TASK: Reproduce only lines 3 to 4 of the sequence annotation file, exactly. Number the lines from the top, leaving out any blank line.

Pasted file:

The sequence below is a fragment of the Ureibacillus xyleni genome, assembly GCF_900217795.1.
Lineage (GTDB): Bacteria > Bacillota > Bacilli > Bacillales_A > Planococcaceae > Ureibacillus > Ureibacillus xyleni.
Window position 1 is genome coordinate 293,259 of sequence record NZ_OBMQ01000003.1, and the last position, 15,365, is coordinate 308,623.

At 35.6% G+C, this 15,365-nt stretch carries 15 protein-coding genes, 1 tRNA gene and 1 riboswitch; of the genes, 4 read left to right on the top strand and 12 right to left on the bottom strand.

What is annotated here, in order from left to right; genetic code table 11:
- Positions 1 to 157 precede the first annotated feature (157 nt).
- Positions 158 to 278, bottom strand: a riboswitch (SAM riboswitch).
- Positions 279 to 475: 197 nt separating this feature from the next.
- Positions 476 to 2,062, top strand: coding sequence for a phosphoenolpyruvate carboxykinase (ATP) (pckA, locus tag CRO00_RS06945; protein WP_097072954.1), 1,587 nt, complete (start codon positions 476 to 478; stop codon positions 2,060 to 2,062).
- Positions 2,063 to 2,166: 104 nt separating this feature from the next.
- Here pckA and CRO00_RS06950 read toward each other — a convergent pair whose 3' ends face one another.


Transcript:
Window position 1 is genome coordinate 293,259 of sequence record NZ_OBMQ01000003.1, and the last position, 15,365, is coordinate 308,623.

At 35.6% G+C, this 15,365-nt stretch carries 15 protein-coding genes, 1 tRNA gene and 1 riboswitch; of the genes, 4 read left to right on the top strand and 12 right to left on the bottom strand.